galena time

Galena, Illinois was “born” in 1826. It is known as the town that time forgot. This beautiful town is filled with shops, candy, lots of chocolate, delicious coffee, great eateries and, apparently, ghosts! This is my bride, and we enjoyed celebrating 39 years together in Galena!

memory lane moments

These are images from a recent road trip back to New York. We (my wife and I) made the trip to attend a memorial service and decided to head back to visit the area where we lived during our college days. We visited Briarcliff Manor, Tarrytown and Ossining, NY, and thoroughly enjoyed our trip down memory lane.

Regarding the images: ‘GW Bridge’ is short for the George Washington Bridge, connecting New Jersey and Manhattan. We take the Whitestone Bridge to go from the Bronx to Long Island. We enjoyed lunch at Horsefeathers, and the view of the amazing Tappan Zee Bridge, which connects Tarrytown, NY to Nyack, NY. The homes in Tarrytown and Ossining were 2 of the places we lived in after we were married while in college. It was fun taking in the sights of these old, beautiful towns!

towering moments

I am back in my home town on Long Island, in New York, to visit my elderly parents. If you have hiked around this blog you know that when I return to Long Island I always spend time walking along the shore at Jones Beach and capturing images of this amazing public park. These images are of the Jones Beach tower, affectionately called “the pencil”, that supplies water to the park. Thanks for stopping by.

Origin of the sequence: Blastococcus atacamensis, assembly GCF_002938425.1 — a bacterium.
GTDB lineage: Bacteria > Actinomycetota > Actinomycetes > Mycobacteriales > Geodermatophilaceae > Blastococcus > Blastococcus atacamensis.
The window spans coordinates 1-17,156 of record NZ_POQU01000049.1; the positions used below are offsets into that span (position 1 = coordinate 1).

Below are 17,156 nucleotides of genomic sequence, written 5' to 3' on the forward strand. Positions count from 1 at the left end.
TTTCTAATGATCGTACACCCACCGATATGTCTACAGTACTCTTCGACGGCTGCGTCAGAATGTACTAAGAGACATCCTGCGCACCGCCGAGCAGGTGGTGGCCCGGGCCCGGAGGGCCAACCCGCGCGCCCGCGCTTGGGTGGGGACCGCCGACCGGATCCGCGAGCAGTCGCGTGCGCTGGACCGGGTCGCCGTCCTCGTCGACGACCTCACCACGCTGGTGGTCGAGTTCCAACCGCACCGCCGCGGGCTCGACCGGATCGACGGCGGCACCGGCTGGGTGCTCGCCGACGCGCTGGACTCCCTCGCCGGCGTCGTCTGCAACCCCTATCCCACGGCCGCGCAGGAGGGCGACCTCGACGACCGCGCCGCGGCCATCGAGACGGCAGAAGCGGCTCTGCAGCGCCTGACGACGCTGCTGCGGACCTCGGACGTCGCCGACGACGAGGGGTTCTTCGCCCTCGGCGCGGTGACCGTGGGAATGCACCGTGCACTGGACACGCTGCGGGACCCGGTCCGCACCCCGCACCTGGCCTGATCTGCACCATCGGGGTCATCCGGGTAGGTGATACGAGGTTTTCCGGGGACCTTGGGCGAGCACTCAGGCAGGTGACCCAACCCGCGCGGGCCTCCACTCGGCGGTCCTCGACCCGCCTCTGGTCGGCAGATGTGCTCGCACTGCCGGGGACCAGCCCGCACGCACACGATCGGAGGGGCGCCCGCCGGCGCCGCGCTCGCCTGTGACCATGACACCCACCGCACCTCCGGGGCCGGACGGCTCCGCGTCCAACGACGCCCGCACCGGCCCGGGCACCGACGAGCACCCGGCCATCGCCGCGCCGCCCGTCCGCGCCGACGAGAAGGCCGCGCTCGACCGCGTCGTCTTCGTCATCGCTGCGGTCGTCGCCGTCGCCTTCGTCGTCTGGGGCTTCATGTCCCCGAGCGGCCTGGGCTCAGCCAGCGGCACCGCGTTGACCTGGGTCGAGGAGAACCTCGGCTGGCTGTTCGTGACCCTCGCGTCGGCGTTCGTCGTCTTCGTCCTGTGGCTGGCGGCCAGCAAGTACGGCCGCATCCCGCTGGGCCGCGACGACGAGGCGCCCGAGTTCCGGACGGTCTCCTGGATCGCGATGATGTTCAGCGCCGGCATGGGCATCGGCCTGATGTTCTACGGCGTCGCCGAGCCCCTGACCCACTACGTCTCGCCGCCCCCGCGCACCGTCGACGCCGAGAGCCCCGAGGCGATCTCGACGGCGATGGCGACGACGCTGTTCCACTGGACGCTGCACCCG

dwight correctional center

On a recent motorcycle ride I went past this property, and because I love old, abandoned structures, it caught my eye, and I decided that I was going to return, so, I did. This was the Dwight Correctional Center, located just west of Dwight, Illinois. It was the state’s only Level One maximum-security adult female facility. It was opened in 1930 and closed in 2013. The buildings are beautiful, in a sad way, and I will return to further explore this 160 acre location.

i don’t see any signs

Back to Long Island and Montauk Point Lighthouse for today’s post. On the north and south side of the lighthouse you can walk down to the shore, as you can see in the image above. When I turned to take this image I noticed the large rocks in front of the lighthouse featured a shelf – like a path – in between the two sloping sections of rock. I thought to myself, “I don’t see any signs… so…”

So, I started walking around the lighthouse. It was low tide, so I was grateful to stay dry while at the same time wondering what it would be like to walk around the lighthouse at high tide!

It was a short, but beautiful walk with the mighty Atlantic Ocean filling my view. Thanks for stopping by.